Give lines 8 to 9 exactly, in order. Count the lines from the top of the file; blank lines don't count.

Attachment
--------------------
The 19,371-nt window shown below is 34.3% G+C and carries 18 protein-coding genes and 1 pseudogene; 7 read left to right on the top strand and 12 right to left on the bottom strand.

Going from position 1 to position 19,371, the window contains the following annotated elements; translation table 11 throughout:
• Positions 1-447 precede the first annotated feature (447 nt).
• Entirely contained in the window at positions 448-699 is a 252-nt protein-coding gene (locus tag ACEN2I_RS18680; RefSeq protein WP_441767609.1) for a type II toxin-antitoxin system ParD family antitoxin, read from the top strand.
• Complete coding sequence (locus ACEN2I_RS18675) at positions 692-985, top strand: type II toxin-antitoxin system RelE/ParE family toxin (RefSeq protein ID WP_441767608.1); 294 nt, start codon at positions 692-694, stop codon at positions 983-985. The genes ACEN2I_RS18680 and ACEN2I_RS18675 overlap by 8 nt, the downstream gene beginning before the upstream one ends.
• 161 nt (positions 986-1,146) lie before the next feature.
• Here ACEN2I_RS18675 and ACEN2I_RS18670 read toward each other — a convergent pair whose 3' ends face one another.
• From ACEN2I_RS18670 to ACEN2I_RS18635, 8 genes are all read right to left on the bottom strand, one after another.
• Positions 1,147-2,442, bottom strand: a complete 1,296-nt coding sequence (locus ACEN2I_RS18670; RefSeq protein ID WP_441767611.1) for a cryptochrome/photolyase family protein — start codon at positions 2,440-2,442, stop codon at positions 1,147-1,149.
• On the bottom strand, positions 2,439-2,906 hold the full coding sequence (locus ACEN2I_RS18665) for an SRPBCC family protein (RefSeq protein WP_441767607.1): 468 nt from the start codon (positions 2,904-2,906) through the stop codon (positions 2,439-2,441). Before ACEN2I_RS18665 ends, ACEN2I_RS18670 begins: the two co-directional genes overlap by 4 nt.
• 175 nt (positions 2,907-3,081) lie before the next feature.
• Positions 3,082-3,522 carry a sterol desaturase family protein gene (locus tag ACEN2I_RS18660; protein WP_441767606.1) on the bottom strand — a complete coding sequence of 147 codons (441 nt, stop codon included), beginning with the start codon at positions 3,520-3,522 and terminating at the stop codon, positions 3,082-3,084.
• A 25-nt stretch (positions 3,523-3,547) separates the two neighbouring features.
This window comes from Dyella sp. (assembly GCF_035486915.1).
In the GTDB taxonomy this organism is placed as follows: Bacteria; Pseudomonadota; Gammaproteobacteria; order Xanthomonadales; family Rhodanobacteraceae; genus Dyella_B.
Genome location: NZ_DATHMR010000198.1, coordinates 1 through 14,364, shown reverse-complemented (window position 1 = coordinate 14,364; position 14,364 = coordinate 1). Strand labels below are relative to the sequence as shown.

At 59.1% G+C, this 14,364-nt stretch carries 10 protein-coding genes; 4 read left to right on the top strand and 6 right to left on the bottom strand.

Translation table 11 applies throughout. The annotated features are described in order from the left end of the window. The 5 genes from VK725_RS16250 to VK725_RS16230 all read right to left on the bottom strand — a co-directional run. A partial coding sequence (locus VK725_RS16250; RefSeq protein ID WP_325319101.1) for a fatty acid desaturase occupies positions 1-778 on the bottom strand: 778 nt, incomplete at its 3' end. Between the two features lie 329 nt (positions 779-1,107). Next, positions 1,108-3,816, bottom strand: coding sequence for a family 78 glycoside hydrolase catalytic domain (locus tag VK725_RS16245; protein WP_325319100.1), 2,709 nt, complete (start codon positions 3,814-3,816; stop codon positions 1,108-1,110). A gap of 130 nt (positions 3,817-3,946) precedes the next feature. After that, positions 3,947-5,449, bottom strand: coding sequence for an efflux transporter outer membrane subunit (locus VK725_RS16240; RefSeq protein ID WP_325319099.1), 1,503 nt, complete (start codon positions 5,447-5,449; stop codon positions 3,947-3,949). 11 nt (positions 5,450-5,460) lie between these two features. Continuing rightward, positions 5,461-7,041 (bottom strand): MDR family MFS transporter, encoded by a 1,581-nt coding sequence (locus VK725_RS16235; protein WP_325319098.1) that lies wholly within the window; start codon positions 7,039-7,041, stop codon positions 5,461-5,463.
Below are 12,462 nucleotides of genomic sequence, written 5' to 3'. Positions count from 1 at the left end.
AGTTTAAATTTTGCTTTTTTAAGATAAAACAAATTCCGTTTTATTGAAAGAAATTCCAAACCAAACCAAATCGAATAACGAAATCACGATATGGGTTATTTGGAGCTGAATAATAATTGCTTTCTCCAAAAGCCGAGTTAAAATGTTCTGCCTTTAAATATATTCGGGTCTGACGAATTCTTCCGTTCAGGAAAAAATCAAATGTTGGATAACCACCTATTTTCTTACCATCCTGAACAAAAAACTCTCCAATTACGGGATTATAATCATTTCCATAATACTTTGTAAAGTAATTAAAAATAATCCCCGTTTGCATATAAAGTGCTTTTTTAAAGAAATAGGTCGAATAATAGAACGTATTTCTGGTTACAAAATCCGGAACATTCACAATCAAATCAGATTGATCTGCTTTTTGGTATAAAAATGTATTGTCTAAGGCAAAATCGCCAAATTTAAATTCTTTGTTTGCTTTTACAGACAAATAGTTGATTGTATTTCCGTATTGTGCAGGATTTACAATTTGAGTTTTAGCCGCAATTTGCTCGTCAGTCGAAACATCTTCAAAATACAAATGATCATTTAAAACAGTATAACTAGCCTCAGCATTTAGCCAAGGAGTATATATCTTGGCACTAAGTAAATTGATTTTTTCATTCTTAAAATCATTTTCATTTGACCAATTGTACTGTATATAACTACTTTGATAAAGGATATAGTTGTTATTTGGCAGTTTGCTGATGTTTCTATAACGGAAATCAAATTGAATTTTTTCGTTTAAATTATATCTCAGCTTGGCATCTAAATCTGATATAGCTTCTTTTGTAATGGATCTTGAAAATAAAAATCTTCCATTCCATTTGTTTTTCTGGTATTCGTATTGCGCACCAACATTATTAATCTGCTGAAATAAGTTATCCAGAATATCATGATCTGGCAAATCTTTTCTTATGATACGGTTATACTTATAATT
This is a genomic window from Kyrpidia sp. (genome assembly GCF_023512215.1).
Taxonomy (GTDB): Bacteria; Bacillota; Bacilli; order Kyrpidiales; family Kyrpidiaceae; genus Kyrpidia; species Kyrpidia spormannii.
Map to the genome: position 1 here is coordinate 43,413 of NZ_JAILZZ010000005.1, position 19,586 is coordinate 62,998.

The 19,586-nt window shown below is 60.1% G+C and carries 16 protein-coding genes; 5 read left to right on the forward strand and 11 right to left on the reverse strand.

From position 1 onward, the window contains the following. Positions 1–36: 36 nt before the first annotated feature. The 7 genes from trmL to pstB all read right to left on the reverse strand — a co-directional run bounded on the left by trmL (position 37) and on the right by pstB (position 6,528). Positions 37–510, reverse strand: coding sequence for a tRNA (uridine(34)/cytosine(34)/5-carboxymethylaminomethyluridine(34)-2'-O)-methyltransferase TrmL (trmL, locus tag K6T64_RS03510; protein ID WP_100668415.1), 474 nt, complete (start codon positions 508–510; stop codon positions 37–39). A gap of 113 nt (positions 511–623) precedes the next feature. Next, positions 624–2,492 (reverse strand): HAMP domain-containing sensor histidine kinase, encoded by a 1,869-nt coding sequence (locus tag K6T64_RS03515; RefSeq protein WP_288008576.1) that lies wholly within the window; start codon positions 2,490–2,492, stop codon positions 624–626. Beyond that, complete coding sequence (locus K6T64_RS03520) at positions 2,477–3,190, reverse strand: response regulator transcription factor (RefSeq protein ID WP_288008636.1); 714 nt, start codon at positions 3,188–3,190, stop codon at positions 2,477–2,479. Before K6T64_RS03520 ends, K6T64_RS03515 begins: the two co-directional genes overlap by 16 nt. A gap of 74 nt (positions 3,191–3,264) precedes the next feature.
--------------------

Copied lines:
• From ACEN2I_RS18670 to ACEN2I_RS18635, 8 genes are all read right to left on the bottom strand, one after another.
• Positions 1,147-2,442, bottom strand: a complete 1,296-nt coding sequence (locus ACEN2I_RS18670; RefSeq protein ID WP_441767611.1) for a cryptochrome/photolyase family protein — start codon at positions 2,440-2,442, stop codon at positions 1,147-1,149.